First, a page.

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|Born||January 8, 1899|
Dalton, United Kingdom
|Died||January 4, 1946|
Los Angeles, California, United States
Thomas Richards (8 January 1899 – 4 January 1946) was an American film editor.
His credits include The Maltese Falcon (1941), Each Dawn I Die (1939), Dangerous (1935) and The Seventh Cross (1944).
He was married to Glenda Farrell from 1921 to 1929, and the father of Tommy Farrell. He died in Los Angeles, California.
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Bad girl movies are films in which the main or another important female character is a provocative, scheming, often sexy or beautiful, but compelling even when not, woman, almost always on the wrong side of the spirit and usually the letter of the law. Some are quite young, others not. Manipulative, seductive, murderous, vengeful, troubled, hedonistic, depraved, or any combination thereof, they were occasionally misunderstood, softened or redeemed, but sometimes only at death's door. Some very early and much later exemplars got away with their crimes, but most paid, one way or another, as the censors required. The film posters of such films usually featured sexy artwork of the actress, posed seductively. Currently, these images in original posters and reproductions are as valued as are the films themselves.
Edward Santree Brophy was an American character actor and comedian. Small of build, balding, and raucous-voiced, he frequently portrayed dumb cops and gangsters, both serious and comic.
Orry-Kelly was the professional name of Orry George Kelly, an Australian-American Hollywood costume designer. Until being overtaken by Catherine Martin in 2014, he was Australia's most prolific Oscar winner, having won three Academy Awards for Best Costume Design.
Barton MacLane was an American actor, playwright, and screenwriter. Although he appeared in many classic films from the 1930s through the 1960s, he became best-known for his role as General Martin Peterson on the 1960s NBC television comedy series I Dream of Jeannie, with Barbara Eden and Larry Hagman.
Jerome Palmer Cowan was an American stage, film, and television actor.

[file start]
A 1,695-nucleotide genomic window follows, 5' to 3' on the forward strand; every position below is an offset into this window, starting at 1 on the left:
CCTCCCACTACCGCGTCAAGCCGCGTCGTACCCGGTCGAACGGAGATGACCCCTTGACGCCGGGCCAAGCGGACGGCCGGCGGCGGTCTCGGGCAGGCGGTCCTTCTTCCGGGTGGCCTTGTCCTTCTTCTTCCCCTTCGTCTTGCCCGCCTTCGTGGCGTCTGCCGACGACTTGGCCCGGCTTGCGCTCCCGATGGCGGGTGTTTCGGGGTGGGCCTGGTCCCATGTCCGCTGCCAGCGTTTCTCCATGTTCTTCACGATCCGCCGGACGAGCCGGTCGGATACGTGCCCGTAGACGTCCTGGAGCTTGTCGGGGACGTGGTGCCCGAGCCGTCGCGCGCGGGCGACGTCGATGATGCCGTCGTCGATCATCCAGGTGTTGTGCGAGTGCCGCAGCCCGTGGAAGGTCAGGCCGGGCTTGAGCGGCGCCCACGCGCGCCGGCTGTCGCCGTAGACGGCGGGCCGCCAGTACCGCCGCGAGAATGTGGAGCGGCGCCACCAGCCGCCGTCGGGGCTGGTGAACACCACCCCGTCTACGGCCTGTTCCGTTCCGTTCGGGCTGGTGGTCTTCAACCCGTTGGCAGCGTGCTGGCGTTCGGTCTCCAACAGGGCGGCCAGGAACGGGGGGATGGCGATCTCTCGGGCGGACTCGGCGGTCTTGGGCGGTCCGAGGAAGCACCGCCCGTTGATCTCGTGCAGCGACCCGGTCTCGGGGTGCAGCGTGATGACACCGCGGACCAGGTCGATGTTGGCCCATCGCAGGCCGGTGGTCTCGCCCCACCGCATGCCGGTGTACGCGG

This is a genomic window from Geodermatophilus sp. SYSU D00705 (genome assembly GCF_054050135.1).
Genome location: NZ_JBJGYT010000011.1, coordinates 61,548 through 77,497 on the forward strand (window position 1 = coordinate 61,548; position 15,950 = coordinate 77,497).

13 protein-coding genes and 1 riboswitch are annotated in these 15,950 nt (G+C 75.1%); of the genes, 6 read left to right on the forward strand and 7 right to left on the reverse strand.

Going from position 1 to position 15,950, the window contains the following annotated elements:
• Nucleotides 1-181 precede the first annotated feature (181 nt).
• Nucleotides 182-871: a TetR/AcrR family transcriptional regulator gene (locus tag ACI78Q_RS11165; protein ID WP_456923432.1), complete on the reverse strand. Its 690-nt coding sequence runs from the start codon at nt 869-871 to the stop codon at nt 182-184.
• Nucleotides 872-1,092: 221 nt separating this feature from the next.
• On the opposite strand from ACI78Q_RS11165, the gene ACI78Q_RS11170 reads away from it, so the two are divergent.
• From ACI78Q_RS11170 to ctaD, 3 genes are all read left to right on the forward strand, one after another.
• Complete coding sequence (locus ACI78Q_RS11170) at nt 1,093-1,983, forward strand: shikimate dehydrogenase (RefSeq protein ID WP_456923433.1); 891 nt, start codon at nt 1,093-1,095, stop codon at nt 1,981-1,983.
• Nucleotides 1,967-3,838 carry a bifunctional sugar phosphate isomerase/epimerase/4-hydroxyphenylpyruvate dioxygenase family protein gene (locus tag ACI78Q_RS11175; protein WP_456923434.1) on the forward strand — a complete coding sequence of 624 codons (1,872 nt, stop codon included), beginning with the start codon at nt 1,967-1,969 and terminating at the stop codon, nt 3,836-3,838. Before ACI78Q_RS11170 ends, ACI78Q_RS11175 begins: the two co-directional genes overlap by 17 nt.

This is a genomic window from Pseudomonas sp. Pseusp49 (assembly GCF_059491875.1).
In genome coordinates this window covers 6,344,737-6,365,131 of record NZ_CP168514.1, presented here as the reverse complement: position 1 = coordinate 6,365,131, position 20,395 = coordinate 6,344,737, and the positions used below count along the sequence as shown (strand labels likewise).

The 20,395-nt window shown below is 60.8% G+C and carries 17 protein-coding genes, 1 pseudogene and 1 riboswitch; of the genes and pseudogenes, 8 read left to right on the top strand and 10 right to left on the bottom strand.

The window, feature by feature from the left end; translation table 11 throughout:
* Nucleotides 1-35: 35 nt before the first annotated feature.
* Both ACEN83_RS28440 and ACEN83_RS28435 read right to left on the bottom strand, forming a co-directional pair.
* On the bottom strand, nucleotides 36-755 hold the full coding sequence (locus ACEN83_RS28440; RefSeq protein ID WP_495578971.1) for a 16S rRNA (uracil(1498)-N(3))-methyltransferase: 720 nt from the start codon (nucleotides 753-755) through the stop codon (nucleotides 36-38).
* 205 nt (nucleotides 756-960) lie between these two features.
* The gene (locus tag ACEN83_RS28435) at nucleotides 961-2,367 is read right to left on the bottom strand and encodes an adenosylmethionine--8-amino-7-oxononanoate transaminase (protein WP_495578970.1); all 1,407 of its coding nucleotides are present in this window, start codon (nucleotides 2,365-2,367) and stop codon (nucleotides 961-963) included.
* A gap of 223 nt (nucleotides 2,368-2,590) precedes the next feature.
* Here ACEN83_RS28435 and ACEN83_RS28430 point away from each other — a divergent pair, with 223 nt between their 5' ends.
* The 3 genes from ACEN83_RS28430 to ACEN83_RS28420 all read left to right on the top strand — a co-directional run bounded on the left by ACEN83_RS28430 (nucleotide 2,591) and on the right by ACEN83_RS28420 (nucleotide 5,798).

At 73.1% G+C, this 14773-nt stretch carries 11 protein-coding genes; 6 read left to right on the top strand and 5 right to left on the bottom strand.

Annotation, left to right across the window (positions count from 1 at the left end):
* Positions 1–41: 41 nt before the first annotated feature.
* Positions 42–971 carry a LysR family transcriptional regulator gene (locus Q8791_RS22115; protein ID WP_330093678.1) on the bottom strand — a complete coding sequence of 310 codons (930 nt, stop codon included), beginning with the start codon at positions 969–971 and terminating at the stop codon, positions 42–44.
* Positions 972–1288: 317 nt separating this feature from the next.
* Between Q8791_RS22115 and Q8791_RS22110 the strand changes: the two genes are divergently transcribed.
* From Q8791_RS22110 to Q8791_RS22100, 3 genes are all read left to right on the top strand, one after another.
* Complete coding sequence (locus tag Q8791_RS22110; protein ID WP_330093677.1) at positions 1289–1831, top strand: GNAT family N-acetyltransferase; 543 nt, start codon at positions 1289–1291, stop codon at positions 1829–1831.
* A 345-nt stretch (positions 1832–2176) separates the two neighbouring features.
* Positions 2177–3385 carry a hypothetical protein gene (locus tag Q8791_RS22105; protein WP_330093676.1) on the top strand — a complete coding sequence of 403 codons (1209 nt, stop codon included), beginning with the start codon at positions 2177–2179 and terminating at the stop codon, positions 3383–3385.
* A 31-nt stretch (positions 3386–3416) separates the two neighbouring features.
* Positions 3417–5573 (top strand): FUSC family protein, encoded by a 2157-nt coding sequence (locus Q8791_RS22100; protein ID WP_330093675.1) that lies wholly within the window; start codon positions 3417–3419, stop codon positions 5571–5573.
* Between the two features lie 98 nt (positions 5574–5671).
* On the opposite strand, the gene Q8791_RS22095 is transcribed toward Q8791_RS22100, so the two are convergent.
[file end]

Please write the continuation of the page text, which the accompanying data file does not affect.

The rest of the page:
Arthur Edeson, A.S.C. was a film cinematographer, born in New York City. His career ran from the formative years of the film industry in New York, through the silent era in Hollywood, and the sound era there in the 1930s and 1940s. His work included many landmarks in film history, including The Thief of Bagdad (1924), Frankenstein (1931), The Maltese Falcon (1941), and Casablanca (1942).
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Henry O'Neill was an American film actor known for playing gray-haired fathers, lawyers, and similarly dignified roles during the 1930s and 1940s.
John Farrell MacDonald was an American character actor and director. He played supporting roles and occasional leads. He appeared in over 325 films over a 41-year career from 1911 to 1951, and directed forty-four silent films from 1912 to 1917.
Addison Whittaker Richards, Jr. was an American actor of film and television. Richards appeared in more than three hundred films between 1933 and his death.
Charles Arnt was an American film actor from 1933 to 1962. Arnt appeared as a character actor in more than 200 films.
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William B. Davidson was an American film actor.
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Joseph Crehan was an American film actor. He appeared in more than 300 films between 1916 and 1965, and notably played Ulysses S. Grant nine times between 1939 and 1958, most memorably in Union Pacific and They Died with Their Boots On.